Magic mirrors and magic windows – in fact, magic glass surfaces all over the house – will soon become commonplace, thanks to breathtaking advancements in computers, computer interfaces and, of all things, glass. It's all about the glass. The leading U.S. innovator in glass for consumer electronics, Corning, has developed a technology that enables it to manufacture flexible glass as if it were printing wallpaper. The flexible glass will be used as a computerized touch surface, theoretically turning any surface – from refrigerator doors to countertops to entire walls – into smart‐touch displays that function like iPad devices. This glass will have the moisture permeability, temperature tolerances and clarity of glass but the flexibility and low cost of plastic.
The dream bath: Greek island idyll. Is escaping to a private whitewashed cottage in Mykonos your idea of heaven? Re‐create the look at home with a pared‐down palette of blue and white, along with a few classically Greek details. American Clay makes real clay plaster that can be tinted in any hue and applied to your walls for a gorgeous textured look. Keep a small, potted herb garden in the windowsill for fragrance and beauty. Try thyme, oregano or mint. If you have enough sun and space, you could even bring in a potted lemon tree. Sinkside, choose handmade pottery to hold soap and toothbrushes. A classic Greek key print on the edges of towels or trimming window shades would be a nice finishing touch.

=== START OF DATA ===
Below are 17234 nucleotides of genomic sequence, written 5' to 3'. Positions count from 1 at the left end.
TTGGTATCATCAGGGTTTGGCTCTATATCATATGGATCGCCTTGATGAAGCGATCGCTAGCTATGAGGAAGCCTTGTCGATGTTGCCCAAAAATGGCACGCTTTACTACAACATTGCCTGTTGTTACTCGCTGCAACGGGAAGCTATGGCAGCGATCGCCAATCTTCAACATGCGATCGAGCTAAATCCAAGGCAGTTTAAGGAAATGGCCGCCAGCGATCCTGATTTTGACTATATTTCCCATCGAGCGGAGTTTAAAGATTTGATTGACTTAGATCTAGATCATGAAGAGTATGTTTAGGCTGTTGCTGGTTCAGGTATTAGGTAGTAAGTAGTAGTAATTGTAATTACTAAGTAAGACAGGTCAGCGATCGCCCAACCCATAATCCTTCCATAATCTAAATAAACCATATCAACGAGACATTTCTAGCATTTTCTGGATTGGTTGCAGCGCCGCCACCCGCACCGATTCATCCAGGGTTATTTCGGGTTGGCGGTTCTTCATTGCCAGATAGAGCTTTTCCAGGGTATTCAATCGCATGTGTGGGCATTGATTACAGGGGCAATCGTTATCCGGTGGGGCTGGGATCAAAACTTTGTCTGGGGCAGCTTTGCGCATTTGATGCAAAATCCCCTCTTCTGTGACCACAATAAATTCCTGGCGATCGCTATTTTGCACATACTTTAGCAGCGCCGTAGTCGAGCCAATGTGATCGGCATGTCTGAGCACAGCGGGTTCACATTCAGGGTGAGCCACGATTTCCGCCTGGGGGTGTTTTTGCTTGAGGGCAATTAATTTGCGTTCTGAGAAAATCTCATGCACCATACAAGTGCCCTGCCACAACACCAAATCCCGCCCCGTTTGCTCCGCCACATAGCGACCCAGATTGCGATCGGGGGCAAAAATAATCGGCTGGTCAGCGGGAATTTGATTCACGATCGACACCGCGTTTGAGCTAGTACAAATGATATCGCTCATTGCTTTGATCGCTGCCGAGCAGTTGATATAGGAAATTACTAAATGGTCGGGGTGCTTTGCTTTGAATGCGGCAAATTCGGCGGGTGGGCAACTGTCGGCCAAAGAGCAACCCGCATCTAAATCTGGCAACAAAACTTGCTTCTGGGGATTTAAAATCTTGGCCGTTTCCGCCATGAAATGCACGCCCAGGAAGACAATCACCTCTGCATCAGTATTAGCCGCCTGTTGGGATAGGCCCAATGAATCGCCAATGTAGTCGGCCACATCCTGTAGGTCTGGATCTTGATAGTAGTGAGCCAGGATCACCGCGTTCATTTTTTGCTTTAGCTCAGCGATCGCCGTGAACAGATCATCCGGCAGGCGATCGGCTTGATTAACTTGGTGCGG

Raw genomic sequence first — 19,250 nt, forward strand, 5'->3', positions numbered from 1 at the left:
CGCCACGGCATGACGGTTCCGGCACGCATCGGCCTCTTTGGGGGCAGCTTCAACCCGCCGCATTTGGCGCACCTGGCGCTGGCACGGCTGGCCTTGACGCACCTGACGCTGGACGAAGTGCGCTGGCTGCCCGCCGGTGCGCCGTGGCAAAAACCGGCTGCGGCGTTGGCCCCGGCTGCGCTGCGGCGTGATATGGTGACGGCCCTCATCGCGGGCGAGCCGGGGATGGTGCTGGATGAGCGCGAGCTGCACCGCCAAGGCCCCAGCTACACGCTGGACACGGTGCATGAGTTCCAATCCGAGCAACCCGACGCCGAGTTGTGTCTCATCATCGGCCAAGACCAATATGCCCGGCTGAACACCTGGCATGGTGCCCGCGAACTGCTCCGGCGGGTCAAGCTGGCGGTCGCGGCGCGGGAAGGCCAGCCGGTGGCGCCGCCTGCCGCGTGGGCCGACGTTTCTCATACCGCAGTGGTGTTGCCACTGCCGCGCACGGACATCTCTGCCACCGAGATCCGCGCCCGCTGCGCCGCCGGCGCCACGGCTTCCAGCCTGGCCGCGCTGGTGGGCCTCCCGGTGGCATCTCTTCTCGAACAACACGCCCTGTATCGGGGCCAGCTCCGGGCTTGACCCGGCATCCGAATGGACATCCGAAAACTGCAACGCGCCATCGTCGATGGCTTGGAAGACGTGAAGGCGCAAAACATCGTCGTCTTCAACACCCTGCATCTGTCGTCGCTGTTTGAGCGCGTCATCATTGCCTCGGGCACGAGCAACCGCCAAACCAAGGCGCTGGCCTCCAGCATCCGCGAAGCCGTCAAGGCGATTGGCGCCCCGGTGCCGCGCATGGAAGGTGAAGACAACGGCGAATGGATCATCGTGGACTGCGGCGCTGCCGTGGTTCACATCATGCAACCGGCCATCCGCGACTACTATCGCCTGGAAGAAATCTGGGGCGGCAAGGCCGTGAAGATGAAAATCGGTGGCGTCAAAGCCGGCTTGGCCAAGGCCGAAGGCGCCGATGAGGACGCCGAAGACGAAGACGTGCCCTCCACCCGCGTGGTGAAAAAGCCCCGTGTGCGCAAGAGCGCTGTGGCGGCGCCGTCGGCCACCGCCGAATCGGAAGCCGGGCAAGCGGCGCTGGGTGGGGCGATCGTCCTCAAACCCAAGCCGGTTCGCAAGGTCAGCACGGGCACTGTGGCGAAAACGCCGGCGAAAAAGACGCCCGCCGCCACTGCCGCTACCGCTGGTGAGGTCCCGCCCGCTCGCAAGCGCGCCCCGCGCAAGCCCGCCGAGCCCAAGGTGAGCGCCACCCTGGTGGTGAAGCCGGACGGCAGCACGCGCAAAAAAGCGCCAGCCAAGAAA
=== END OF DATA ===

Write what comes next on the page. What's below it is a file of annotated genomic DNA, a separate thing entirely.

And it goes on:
Dual‐flush toilets. Toilets consume far more water than any other indoor fixture, accounting for 30 percent of most homes' indoor water use. Dual‐flush toilets, increasingly common in homes, are an easy way to cut water use without compromising effectiveness. A dual‐flush toilet differs from standard models with two flush options: one for liquid waste, which uses less than a gallon of water, and a second for solid waste.